C4 – Rapid Prototype Manufacture

download report

Transcript C4 – Rapid Prototype Manufacture

Option C: CAD/CAM
Wet Rapid Prototyping.
 A technique that uses a fluid support structure that
can be washed and drained away.
Stereo Lithography.
 Stereo lithography (SLA) is a 3D printing process
that uses a vat of photosensitive resin and a vertically
moving platform.
 It uses a laser beam, directed onto the surface of the
photosensitive resin, to print the pattern of the
current model layer by hardening the photosensitive
 The platform then moves down by a layer thickness
so the next layer can be printed.
Dry rapid prototyping.
 A technique that uses break-away supports.
Laminated Object Manufacture (LOM).
 LOM machines take the sliced CAD data from the 3D
model and cut out each layer from a roll of material,
using a laser or plotter cutter.
 These sliced layers are glued together to form the
model, which is either built on a movable platform
below the machine or on pins when using card.
Solid Object Printing.
 Solid object printing, in particular wax modelling,
employs inkjet deposition technology.
 A linear array of nozzles deposits molten wax on a
platform, layer by layer, to build up the 3D model.
Fuse Deposition Modelling
 An FDM machine is basically a CNC robot that holds
a small extrusion head.
 The extrusion head moves back and forth along a
platform, building up a 3D model by feeding heated
plastic wire through the extrusion head.
Select Laser Sintering (SLS).
 SLS is a 3D printing process based on sintering.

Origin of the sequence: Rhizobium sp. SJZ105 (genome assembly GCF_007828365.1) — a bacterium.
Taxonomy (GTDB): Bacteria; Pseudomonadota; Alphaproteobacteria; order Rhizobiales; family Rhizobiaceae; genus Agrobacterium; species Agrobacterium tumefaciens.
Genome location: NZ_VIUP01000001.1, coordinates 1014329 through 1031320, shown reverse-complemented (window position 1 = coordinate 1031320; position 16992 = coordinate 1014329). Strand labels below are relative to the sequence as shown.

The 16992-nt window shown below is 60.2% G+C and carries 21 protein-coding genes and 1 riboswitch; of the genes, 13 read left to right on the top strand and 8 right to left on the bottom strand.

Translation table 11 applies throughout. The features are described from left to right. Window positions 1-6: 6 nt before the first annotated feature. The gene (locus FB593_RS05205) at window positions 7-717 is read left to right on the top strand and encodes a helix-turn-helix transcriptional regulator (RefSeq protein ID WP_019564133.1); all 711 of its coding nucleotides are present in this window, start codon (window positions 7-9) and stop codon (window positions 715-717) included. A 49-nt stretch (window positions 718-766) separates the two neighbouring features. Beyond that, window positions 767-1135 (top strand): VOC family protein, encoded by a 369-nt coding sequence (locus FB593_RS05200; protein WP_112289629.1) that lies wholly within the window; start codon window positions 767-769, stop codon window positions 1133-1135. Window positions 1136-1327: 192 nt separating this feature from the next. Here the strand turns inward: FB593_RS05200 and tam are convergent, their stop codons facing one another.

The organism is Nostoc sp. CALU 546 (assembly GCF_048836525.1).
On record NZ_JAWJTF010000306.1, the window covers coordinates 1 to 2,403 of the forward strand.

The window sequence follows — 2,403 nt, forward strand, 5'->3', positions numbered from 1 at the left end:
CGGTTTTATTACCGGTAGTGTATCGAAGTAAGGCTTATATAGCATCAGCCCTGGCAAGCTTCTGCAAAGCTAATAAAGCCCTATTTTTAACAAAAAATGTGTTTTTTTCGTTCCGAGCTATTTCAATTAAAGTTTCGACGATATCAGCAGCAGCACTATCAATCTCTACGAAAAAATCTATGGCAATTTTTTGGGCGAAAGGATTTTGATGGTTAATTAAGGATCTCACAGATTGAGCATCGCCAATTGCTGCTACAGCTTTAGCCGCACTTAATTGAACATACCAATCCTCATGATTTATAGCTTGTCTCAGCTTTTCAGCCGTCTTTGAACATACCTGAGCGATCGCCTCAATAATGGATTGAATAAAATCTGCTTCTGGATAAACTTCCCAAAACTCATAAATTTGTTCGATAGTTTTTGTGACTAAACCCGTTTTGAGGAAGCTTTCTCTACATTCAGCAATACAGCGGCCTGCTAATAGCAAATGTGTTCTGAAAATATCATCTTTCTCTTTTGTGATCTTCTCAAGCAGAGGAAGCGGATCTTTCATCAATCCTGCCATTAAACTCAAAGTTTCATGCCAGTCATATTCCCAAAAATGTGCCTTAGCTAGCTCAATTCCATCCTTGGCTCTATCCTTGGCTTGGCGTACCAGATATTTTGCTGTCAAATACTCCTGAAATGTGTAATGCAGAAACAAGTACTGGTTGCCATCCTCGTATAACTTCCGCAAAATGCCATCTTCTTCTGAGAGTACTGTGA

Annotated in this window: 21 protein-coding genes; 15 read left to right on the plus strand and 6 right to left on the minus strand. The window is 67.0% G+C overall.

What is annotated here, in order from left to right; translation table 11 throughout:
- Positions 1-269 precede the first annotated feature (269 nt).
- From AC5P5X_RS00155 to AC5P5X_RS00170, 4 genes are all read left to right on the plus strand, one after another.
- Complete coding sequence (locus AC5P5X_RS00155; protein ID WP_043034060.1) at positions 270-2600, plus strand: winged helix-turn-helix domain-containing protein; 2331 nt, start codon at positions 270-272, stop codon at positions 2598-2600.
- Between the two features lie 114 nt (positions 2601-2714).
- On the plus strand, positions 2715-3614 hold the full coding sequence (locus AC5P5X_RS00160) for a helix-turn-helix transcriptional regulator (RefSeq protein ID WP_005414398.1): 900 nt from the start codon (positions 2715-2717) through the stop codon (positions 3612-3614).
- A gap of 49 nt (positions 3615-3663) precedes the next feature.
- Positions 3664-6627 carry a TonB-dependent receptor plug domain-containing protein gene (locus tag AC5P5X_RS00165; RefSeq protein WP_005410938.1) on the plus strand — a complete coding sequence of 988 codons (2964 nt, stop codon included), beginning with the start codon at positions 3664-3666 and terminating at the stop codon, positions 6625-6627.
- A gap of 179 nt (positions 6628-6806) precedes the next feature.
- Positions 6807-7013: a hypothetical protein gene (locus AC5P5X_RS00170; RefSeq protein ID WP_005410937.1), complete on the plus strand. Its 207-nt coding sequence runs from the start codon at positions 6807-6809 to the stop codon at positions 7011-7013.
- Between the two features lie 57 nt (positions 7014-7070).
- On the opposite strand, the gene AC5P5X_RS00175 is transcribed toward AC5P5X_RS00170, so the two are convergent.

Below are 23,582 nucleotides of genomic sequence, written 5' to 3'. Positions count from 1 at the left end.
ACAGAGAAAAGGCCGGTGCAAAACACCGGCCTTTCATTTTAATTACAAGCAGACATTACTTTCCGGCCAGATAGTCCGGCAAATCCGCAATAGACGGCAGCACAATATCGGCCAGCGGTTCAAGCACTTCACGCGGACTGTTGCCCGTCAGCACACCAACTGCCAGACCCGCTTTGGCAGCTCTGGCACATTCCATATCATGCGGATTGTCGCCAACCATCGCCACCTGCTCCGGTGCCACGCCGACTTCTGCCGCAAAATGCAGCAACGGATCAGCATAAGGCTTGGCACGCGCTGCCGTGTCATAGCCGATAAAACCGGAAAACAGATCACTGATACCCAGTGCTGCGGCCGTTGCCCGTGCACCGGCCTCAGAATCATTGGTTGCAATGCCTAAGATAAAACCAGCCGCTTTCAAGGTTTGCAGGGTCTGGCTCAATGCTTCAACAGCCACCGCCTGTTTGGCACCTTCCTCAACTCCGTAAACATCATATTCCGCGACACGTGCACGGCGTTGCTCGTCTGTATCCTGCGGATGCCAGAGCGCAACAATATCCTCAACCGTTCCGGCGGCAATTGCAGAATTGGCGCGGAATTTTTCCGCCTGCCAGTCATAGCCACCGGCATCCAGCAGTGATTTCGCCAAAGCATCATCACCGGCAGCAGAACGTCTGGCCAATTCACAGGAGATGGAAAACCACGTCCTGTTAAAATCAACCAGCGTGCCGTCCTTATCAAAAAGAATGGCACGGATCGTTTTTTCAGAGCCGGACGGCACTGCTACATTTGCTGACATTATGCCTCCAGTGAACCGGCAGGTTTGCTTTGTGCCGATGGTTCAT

 A CO2 laser is used to sinter a thin layer of heat-
fusible powder that gradually builds up the 3D
Compare wet and dry rapid prototype
 Wet techniques can be used for more intricate
internal construction where it would be difficult to
break away supports.
 Dry techniques use a breakaway structure, which can
be difficult to remove from detailed areas.
Benefits of being able to rapid prototype a
product instead of using other CAM techniques.
 Consider…
 Product design
 Speed
 Time
 Costs
 Accuracy
 Waste.
Limitations of rapid prototyping
for volume-produced products.
 Consider the internal structure of a product, and
number of components.
Rapid prototyping (RP) benefits trials, testing
and final part manufacture
 Consider reduced development time and costs, and
user trials.
Compare SLS, LOM and FDM rapid
prototype processes.
 Consider…
 Speed
 Time
 Costs
 Accuracy
 Surface finish.
Describe different design contexts where SLS,
LOM and FDM would be applicable.
 Consider…
 Quality
 Cost
 Accuracy of outcome.